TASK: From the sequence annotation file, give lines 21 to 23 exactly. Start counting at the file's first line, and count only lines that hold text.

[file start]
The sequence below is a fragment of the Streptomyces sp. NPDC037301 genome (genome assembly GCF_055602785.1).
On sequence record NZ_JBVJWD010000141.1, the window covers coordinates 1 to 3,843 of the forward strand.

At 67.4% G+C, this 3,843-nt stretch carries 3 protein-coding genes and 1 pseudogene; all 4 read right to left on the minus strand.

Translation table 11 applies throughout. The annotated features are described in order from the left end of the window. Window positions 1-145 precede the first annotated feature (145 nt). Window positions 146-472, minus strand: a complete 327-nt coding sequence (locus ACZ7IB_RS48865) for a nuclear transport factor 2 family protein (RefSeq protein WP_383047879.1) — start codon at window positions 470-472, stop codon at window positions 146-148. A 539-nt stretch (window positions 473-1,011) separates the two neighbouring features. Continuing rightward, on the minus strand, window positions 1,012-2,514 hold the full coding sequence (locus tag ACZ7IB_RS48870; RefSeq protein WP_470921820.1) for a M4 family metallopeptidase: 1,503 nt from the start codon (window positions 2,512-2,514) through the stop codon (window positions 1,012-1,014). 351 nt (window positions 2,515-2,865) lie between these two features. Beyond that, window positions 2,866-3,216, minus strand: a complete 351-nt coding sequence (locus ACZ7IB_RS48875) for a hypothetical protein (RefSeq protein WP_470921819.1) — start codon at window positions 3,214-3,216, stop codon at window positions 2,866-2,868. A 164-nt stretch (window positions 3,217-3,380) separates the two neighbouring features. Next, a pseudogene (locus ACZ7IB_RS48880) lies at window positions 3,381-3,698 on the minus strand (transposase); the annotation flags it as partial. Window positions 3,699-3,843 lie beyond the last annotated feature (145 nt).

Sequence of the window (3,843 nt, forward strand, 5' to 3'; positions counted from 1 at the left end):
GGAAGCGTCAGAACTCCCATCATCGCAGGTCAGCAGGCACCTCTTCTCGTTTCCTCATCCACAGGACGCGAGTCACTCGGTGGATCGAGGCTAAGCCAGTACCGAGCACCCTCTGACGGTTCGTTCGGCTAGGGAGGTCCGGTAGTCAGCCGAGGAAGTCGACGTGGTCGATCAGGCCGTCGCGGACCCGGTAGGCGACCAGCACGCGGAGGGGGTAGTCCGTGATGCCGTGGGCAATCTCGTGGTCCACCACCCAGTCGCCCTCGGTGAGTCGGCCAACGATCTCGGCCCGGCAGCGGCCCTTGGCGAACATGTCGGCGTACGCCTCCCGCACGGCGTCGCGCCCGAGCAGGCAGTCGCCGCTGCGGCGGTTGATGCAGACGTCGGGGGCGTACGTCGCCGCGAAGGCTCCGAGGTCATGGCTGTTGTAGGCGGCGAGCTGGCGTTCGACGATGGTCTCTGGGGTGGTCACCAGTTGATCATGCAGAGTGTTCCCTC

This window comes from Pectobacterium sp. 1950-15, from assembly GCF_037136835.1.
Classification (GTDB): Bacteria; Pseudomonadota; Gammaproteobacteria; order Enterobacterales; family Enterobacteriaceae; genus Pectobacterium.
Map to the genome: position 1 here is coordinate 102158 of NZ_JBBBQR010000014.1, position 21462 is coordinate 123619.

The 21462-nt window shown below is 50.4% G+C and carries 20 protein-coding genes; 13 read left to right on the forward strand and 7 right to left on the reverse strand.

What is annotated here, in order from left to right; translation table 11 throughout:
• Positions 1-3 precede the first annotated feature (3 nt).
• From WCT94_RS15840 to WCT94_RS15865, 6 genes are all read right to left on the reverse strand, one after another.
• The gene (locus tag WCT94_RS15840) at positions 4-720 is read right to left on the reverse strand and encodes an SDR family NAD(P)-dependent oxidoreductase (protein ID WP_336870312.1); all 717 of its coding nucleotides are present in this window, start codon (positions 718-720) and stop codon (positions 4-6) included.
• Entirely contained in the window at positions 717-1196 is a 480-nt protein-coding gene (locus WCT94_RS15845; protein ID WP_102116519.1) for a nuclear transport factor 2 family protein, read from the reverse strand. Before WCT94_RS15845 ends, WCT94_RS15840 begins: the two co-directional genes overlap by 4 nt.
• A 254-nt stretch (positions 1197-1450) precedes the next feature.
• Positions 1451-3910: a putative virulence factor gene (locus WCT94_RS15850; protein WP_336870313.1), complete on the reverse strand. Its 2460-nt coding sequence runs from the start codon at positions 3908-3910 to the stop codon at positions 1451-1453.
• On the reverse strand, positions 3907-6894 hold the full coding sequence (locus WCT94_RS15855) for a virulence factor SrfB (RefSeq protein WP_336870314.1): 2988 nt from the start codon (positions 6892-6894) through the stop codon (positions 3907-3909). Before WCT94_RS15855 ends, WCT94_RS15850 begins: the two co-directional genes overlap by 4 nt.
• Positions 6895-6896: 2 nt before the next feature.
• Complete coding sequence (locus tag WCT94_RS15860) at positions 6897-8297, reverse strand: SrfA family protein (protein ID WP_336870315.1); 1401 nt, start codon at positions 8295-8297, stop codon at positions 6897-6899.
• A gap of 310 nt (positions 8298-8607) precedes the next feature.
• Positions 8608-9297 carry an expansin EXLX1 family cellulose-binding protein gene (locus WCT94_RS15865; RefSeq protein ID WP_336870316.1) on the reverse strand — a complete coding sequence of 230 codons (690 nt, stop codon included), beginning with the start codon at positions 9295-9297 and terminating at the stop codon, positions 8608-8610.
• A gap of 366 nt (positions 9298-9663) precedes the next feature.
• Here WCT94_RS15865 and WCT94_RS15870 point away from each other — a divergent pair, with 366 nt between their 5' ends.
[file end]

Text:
• A gap of 310 nt (positions 8298-8607) precedes the next feature.
• Positions 8608-9297 carry an expansin EXLX1 family cellulose-binding protein gene (locus WCT94_RS15865; RefSeq protein ID WP_336870316.1) on the reverse strand — a complete coding sequence of 230 codons (690 nt, stop codon included), beginning with the start codon at positions 9295-9297 and terminating at the stop codon, positions 8608-8610.
• A gap of 366 nt (positions 9298-9663) precedes the next feature.